When it comes to learning to play the piano, you likely started out by focusing on classical piano songs, from the likes of Bach, Beethoven, and Chopin. But the truth is, there are so many other genres you can experiment with when you know how to play the piano.
And if you ask us, jazz blues piano songs are some of the best kinds of tunes to play. This style of music originated in the Deep South in the 1860s and it continues to delight musicians of all levels and backgrounds today.
If you’re interested in learning to play blues music, then you’ve come to the right place. Here we’ve gathered some of the best blues songs on the piano of all time. If you’re looking to experiment with some beginner blues piano songs or want to challenge yourself to something more advanced, our list has you covered.
Check out 50 of the best blues piano tunes below!
50 Best Blues Piano Songs
Jazz blues piano songs are typically characterized by walking bass lines, specific chord progressions, and flattened blues notes. In the songs below, you’ll discover how some of the finest pianists, from Ray Charles to Katie Webster, have put their own spin on this style of music over the years.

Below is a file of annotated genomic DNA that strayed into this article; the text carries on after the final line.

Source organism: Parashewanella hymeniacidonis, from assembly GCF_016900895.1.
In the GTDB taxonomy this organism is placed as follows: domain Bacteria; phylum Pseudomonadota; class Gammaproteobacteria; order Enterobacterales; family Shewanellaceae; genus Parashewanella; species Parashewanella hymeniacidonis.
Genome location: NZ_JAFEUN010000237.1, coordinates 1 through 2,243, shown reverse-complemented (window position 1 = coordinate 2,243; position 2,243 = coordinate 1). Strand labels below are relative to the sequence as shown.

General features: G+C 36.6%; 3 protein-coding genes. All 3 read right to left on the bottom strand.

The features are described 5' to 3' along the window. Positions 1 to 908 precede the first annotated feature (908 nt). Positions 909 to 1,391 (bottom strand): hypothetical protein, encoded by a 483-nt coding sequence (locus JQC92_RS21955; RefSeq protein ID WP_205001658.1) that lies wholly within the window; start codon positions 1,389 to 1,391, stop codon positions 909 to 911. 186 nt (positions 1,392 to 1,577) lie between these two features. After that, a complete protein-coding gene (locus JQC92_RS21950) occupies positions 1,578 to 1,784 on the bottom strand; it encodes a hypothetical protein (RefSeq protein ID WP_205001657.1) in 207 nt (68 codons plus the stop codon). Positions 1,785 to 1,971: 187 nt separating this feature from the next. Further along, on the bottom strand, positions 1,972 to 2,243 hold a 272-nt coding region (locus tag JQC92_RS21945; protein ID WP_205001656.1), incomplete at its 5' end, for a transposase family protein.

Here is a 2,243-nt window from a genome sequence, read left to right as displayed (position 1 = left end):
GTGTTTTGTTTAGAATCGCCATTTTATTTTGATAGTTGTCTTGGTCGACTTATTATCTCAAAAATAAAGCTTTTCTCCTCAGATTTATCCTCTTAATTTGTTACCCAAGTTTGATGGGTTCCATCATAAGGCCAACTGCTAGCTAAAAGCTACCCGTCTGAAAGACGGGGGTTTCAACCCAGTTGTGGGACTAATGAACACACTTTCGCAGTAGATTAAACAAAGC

Listen to these iconic piano pieces below for inspiration, and get ready to try them out for yourself!
1) Boogie Woogie Stomp — Albert Ammons
2) Rock Little Baby — Cecil Gant
3) Steppin’ Out — Memphis Slim
4) The Snow Is Falling — Ray Charles
5) Heavy Heart Blues — Champion Jack Dupree
6) Jambalaya — Fats Domino
7) Travelin’ Blues — Charles Brown
8) Hey Bartender — Floyd Dixon
9) Mardi Gras in New Orleans — Professor Longhair
10) Tanqueray — Johnnie Johnson
11) Blueberry Hill — Fats Domino
12) CC Boogie — Katie Webster
13) T’Aint Nobody’s Business If I Do — Otis Spann
14) Boxcar Boogie — Dr. John
15) Got My Mojo Working — Pinetop Perkins
16) 1-2-3-4…Fire! — Jimmy Yancey
17) Yancey Special — Tuts Washington
18) Two Fisted Mama — Katie Webster
19) Kindhearted Woman Blues – Robert Lockwood Jr.
20) Early in the Morning — Booker T. Laury
21) Fess Up — Dr. John
22) Snaps Drinking Woman — Champion Jack Dupree
23) Skeet’s California Sunshine — Floyd Dixon
24) Bald Head — Professor Longhair
25) I’ve Got My Fingers Crossed — Piano Red
26) Cow Cow Blues — Cow Cow Davenport
27) Forty Four Blues Theme — Eurreal ‘Little Brother’ Montgomery
28) Honey Dripper Blues — Roosevelt Sykes
29) Soon This Morning — Charlie Spand
30) Pine Top’s Boogie Woogie — Clarence “Pine Top” Smith
31) Must Have Been the Devil — Otis Spann
32) Almost Lost My Mind/Empty Arms — Ivory Joe Hunter
33) 44 Blues — Roosevelt Sykes
34) Walking the Blues — Champion Jack Dupree
35) Pigalle Love — Memphis Slim
36) Call My Job — Detroit Junior
37) Leavin’ Your Town — Sunnyland Slim
38) Ain’t It a Shame — Leroy Carr
39) In The Beginning — Willie Tee
40) Hound Dog — James Booker
41) Nobody Knows The Trouble I’ve Seen — Charles Brown
42) Early In The Morning — Booker T. Laury
43) Dollar Bill Boogie — Big Joe Duskin
44) Cruel Hearted Woman — Thunder Smith
45) San Francisco Can Be Such A Lonely Town — Omar Sharriff
46) Cold Chills — Herny Gray